• Remote payroll: This HR payroll Hong Kong option in the Hong Kong payroll guide represents that combining your payroll company and remote payroll can simplify payroll processing in the country. Moreover, the remote payroll will pay the employees.
  • A Hong Kong payroll processing company: You must thoroughly research the market if you want to use this option of the Hong Kong payroll guide. It involves using a reliable and experienced payroll processing company acquainted with establishing payroll and payroll rules and regulations in Hong Kong.
  • Hong Kong payroll outsourcing: It benefits you with a straightforward, economical, and flexible method of managing payroll in Hong Kong. Companies can partner with a worldwide PEO service provider like Multiplier, which manages all the Hong Kong payroll process elements and authorizes the corresponding processes to meet Hong Kong payroll requirements.

Entitlement and Termination Terms

Entitlement terms in Hong Kong

The following section discusses the benefits to which Hong Kong employees are entitled.

Paid time off

  • In Hong Kong, employees who have finished at least three months of employment are entitled to 7 days of paid leave per year.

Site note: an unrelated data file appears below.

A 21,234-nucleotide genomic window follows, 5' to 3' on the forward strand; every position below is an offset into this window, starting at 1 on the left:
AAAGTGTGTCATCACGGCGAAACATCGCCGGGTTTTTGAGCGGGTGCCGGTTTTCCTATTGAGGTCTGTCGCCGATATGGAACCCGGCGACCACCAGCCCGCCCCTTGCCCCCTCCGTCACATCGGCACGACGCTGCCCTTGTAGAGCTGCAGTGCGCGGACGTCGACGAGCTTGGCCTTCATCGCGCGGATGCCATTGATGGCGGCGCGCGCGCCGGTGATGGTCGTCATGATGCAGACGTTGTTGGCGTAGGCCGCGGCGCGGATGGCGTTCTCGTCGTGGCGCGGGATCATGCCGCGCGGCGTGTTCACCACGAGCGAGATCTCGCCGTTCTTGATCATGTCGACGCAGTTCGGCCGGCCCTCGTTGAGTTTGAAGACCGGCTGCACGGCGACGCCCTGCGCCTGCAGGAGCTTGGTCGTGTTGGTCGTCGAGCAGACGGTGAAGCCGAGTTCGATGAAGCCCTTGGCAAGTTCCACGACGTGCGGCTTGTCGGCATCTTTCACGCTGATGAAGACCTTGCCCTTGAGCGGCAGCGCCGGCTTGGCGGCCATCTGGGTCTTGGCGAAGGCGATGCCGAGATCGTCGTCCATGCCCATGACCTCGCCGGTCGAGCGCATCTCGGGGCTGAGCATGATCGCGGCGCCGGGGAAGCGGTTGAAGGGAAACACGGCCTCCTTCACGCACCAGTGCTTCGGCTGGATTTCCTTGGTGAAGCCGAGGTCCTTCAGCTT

• It increases by one day for each extra year of employment until the annual leave makes up to 14 days on the employment’s 9th year.

Sick leave

  • The employees are compensated for two days of sick leave per month during the first year of employment.
  • The number of sick leave increases to four per month for employees who have completed more than one year of employment.
  • Sick leave is compensated at 80% of the average daily earnings (in the previous 12 months) before the first day of sickness.
  • It is compensated based on the average earnings gained since the employment joining date if the employee has worked at the company for less than a year.
  • Employees can accrue sick days during their whole employment up to 120 days.

Maternity leave

  • Female employees in Hong Kong are entitled to 14 weeks of paid maternity leave.
  • It can increase to 18 weeks in cases like complicated or multiple births. 
  • Female employees can apply for maternity leave if they are employed under a continuous contract for at least 40 weeks before the start of scheduled maternity leave. 
  • The employer compensates the maternity payment based on four-fifths of their average daily wages (from the last 12-month period up to HKD 80,000). The government will reimburse it. 

Paternity leave

  • The employees get paid paternity leave of 5 days if they are employed under an employment contract for at least 40 weeks before the start of the paternity leave.
  • It is compensated at 80% of the average daily earning (in the previous 12 months) before the first day of paternity leave.

Public holidays

2 Jan

New Year’s Day

23 Jan

On the second day of the Lunar New Year

24 Jan

On the third day of the Lunar New Year

25 Jan